And the AHM model is 40 instead of 45 feet. But the Ambroid model is rather lacking in rivets in many places (though they can be added) and has the usual problem of getting a good finish on the wood to look like metal. And as you say, the kit has the reputation of being less than easy.
But the fact that the AHM model has defects doesn't make me think I should pile on more of them. Trucks are a major problem, which I've tried to fix as well as I can, and I would like the decals to be close to right. Otherwise you're making a poor model worse.
Overall, your summary about the prototype is entirely correct as far as I know.

Tony Thompson Editor, Signature Press, Berkeley, CA
2906 Forest Ave., Berkeley, CA 94705 www.signaturepress.com
(510) 540-6538; fax, (510) 540-1937; e-mail, thompson@...
Publishers of books on railroad history


Re: simplified model brake gear

Anthony Thompson <thompson@...>
 

Andy Sperandeo wrote:
I've done more than a few cars with simplified brake gear similar to yours, and I agree that this basic level is good enough for viewing on most layouts. I find it easier to stick to this "quick-and-dirty" approach when upgrading older cars, however. With new kits my enthusiasm often gets the best of me and I go for as much piping as I can manage. (And I wish I'd been more consistent in modeling those relief valve rods.)

But that's my problem, and I admire both your practicality and your post.
Thanks, Andy. I appreciate your comments. As I mentioned in the post, occasionally I DO model all the piping, chains, etc., especially on tank cars.

Tony Thompson Editor, Signature Press, Berkeley, CA
2906 Forest Ave., Berkeley, CA 94705 www.signaturepress.com
(510) 540-6538; fax, (510) 540-1937; e-mail, thompson@...
Publishers of books on railroad history


Re: simplified model brake gear / helium car decals?

James SANDIFER
 

One of the issues with the fonts is that these cars were not stenciled uniformly throughout their lives. I have in front of me detail photos of the MHAX 1111, MHAX 1242, and MHAX 1237 as they appear today. Many other shots are available on Google search.

The font is on more recent paint schemes is a stencil with breaks in the segments of each letter or number. So a special stencil font is necessary. Shots of STMFC era shows continuous fonts, not stencil.

The size of the reporting marks and of the word Helium varies from car to car by era. Older photos show higher and bolder reporting marks while later paint was smaller (7" high) and narrower reporting marks. The word Helium did not appear until after 1962 and it is seen in at least two sizes.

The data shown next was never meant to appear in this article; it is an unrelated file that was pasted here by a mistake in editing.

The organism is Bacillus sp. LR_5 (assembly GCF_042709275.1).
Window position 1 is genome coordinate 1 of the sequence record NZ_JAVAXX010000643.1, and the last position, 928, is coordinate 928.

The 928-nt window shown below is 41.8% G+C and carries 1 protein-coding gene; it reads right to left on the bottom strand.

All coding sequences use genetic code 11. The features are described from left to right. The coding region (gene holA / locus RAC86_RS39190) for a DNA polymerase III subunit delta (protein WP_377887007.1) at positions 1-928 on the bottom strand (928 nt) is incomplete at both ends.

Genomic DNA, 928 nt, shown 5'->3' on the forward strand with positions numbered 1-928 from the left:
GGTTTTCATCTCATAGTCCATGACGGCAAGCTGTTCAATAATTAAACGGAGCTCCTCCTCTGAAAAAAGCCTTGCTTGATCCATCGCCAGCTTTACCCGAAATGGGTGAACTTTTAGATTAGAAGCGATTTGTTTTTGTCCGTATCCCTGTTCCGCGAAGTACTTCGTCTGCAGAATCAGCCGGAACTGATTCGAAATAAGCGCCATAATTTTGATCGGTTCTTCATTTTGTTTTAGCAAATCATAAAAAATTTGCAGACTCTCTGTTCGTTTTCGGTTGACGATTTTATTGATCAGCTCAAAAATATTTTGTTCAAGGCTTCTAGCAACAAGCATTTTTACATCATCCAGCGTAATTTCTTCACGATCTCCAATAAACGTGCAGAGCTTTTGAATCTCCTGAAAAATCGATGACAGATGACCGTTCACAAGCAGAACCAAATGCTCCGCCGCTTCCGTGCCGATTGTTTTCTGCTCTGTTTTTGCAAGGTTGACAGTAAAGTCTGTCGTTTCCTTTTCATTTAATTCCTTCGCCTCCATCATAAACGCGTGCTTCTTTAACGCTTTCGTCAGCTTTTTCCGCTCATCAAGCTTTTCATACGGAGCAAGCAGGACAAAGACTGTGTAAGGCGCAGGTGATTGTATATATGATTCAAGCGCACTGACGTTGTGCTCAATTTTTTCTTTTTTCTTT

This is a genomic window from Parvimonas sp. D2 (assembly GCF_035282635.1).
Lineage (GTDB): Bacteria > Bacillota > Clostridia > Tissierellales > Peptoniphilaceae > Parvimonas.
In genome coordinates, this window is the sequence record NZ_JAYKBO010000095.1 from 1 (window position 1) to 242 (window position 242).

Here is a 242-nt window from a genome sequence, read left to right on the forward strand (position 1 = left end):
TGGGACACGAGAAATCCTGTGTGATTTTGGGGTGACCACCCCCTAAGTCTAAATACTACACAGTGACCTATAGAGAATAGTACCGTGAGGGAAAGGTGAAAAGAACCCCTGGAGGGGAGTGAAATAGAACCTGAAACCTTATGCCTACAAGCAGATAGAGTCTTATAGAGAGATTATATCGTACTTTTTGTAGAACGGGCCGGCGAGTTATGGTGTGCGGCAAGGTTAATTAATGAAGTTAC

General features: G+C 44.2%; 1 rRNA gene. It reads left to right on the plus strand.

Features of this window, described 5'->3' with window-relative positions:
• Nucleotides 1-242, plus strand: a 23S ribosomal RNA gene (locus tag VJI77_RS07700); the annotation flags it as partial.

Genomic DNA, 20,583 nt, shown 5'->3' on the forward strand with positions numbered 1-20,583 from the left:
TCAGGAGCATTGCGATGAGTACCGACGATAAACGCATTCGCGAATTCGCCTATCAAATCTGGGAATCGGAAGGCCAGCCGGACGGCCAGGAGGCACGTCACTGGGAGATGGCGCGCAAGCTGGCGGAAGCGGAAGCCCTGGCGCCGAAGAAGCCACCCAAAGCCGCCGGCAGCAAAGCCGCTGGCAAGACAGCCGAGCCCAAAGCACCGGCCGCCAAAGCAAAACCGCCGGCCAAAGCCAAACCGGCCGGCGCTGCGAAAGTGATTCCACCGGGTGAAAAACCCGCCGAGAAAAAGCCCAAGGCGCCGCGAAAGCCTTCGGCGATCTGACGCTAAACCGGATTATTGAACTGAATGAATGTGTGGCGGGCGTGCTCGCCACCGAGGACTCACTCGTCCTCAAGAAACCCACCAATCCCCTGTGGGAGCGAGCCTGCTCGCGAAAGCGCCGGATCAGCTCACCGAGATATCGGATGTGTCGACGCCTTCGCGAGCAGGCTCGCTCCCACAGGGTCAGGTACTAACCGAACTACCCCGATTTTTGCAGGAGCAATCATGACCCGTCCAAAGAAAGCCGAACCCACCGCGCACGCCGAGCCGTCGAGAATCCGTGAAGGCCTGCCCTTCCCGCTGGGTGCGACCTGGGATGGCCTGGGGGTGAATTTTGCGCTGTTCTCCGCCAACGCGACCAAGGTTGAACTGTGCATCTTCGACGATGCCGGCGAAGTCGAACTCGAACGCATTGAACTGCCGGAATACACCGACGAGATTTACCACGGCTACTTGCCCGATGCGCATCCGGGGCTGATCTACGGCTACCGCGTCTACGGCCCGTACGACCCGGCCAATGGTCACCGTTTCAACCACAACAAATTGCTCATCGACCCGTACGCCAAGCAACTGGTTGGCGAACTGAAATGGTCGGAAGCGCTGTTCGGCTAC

Cars were U.S.N.X. with lines above and below prior to the summer of 1955. Then they became MHAX and ATMX. After 1964 all were MHAX.

Probably the most accurate "affordable" model out there is the Ambroid, and they go for $10+ on ebay and require a lot of time. The AHM cars have numerous problems with the underframe being totally wrong. The prototype underframe is open to the tanks above. Given the errors in the AHM model, I would think the decal master on the Santa Fe site is "close enough" for an already flawed model.

Paint for 1942-55 should be battleship gray for the entire model. Trucks, underframe, end sills, couplers, safety appliances, ladders, door hardware, placard holders, and brake wheel should be back. Lettering is black.

http://atsfrr.net/Reviews/HO/Freight/Helium/Index.htm

______________
J. Stephen (Steve) Sandifer
mailto:steve.sandifer@...
Home: 12027 Mulholland Drive, Meadows Place, TX 77477, 281-568-9918
Office: Southwest Central Church of Christ, 4011 W. Bellfort, Houston, TX 77025, 713-667-9417

----- Original Message -----
From: Anthony Thompson
To: STMFC@...
Sent: Monday, August 06, 2012 6:33 PM
Subject: Re: [STMFC] simplified model brake gear / helium car decals?



Steve Johnson wrote:
> Do you have any information on this helium car decal artwork?
>
> http://www.atsfrr.org/Reviews/HO/Freight/Helium/HeliumDecals.pdf

Yes, I do. It isn't the correct character set (today we would call it a "font"), as can readily be seen by comparing it to a prototype photo.

Tony Thompson Editor, Signature Press, Berkeley, CA
2906 Forest Ave., Berkeley, CA 94705 www.signaturepress.com
(510) 540-6538; fax, (510) 540-1937; e-mail, thompson@...
Publishers of books on railroad history


Re: What kind of Refer is this in a Santa Fe train.

Benjamin Hom
 

Tim O'Connor wrote:
"That's an ex-PRR R7, a single sheathed reefer built along the lines
of the PRR X23 box cars. They were all sold to FGE by the 1930's. That
particular one appears to have its original swing doors. I thought that
Westerfield was going to do this car?"

Westerfield DID do this car in the 11600 series of kits: